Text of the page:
Stocks resumed their winning ways last week, easily erasing the previous week’s losses, with both NASDAQ and the S&P 500 ending at all-time highs.
NASDAQ had the best week, rising 3.3% to close at 5092. On Thursday the index finally topped the record it reached before the tech stock bubble burst back in March 2000, then set another new record on Friday. The S&P ended at 2118 after rising 1.8% for the week, while the Dow added 1.4%. Tech stocks were the best performing sector in the S&P 500 last week, climbing 4.1%. The sector got a big boost on Friday from positive earnings reports from Microsoft, which jumped more than 10%, Amazon (+14%) and Google (+3%). Telecoms and consumer discretionary stocks both rose more than 3%.
Despite media reports that euro-area finance ministers had “hurled abuse” at Greece’s finance minister, the tense talks between the country and its creditors appeared to be nearing a positive conclusion – at least as far as the financial markets are concerned – enabling European stocks to rebound following the previous week’s big losses. The Stoxx Europe 600 gained 1.2%, recouping a little more than half of the prior week’s loss, while Germany’s DAX index rose 1% after losing 5.5% the prior week. As the pressure on Greece increased, the Athens Stock Exchange general index rebounded 4.4% after climbing 3.4% on Friday. Yields on 10-year German bunds ended the week at 0.16%, double where they were the week before. The talks between Greece and its creditors were reaching a critical juncture, with euro-area finance ministers saying they would not grant Athens any partial aid payments in exchange for a weaker program of economic reforms. “Time is running out,” European Central Bank President Mario Draghi said, “and speed is of the essence.”
The Shanghai composite index rose for the seventh straight week, climbing 2.5% despite Friday’s 0.5% decline. Chinese markets appeared headed for a fall last Monday after the government announced several actions to curtail margin trading and make it easier to short stocks. But before trading opened on April 20 the People’s Bank of China announced it would cut banks’ reserve requirements by one percentage point, its second reduction in less than a quarter and the biggest since December 2008. The stimulus measure sent stocks back up again. The Shanghai index is now up 36% so far this year and 123% over the past year. Other major Asian indexes were also higher for the week. Japan’s Nikkei 225 gained 1.9% despite a 0.8% loss on Friday, while Hong Kong stocks rose 1.5%. But Indian stocks failed once again to participate in the rally, falling 3.5% for the week after losing 1.5% the prior week. The Sensex is essentially flat so far this year.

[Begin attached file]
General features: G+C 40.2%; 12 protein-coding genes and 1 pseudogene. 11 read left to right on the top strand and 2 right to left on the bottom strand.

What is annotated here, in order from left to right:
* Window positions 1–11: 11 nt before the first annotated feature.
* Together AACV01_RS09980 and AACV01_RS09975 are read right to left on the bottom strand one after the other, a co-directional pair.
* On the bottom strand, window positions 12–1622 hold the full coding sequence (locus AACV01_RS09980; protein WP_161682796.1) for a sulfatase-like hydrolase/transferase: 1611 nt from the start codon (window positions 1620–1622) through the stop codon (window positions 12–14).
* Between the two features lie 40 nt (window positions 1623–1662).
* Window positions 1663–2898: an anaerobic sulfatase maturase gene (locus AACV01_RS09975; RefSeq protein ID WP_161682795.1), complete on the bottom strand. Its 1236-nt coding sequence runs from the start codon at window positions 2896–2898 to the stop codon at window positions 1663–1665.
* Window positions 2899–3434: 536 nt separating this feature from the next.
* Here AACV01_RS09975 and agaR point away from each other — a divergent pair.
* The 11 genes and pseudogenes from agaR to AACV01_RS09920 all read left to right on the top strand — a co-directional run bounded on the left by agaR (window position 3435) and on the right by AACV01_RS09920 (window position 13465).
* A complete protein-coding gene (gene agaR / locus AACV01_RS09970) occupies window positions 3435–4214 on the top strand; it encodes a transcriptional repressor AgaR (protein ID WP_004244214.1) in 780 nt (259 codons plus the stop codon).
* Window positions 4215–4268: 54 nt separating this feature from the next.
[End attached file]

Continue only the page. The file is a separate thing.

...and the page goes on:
U.S. economic reports released last week continued to disappoint. Durable goods orders for March, released on Friday, rebounded 4.0% in March from February’s 1.4% drop. But the figure was skewed upward by a 13.5% jump in the always volatile transportation category. Outside that sector, however, new orders fell an unexpected 0.2% while February’s core figure was revised sharply downward to a 1.3% decline. Orders were down in most categories. The Chicago Fed’s national activity index fell to minus 0.42 for March, remaining in negative territory for the entire first quarter. February’s reading was revised downward to negative 0.18 from minus 0.11. Housing numbers were mixed. Sales of existing homes jumped 6.1% in March to a better than expected annual rate of 5.2 million, the biggest monthly gain in a year and a half. But purchases of newly-built homes dropped more than 11% to an annual pace of 481,000 units, a four-month low and well-below the Street forecast of 518,000. However, February was revised upward to 543,000, which was the highest total in seven years. Unemployment claims were largely unchanged at 295,000 for the week but higher than expected.
Reports/dates/facts/links worth paying attention to over the next week:
- April 27: Dallas Fed manufacturing survey for April.
- April 28: Federal Open Market Committee meeting begins in Washington; Conference Board consumer confidence index for April; S&P/Case-Shiller home price indexes for February.
- April 29: FOMC meeting ends, followed by announcement; first quarter GDP; pending home sales for March.
- April 30: Weekly unemployment claims; personal income and outlays for March; Chicago PMI for April.
- May 1: ISM manufacturing composite index for April; University of Michigan consumer sentiment index for April (final reading); construction spending for March.
Copyright © 2015 by Wright Investors’ Service, Inc. The views expressed in this blog reflect those of Wright Investors’ Service, Inc. and are subject to change. Statements and opinions therein are based on sources of information believed to be accurate and reliable, but Wright Investors’ Service, Inc. makes no representations or guarantees as to the accuracy or completeness thereof. These views should not be relied upon as investment advice.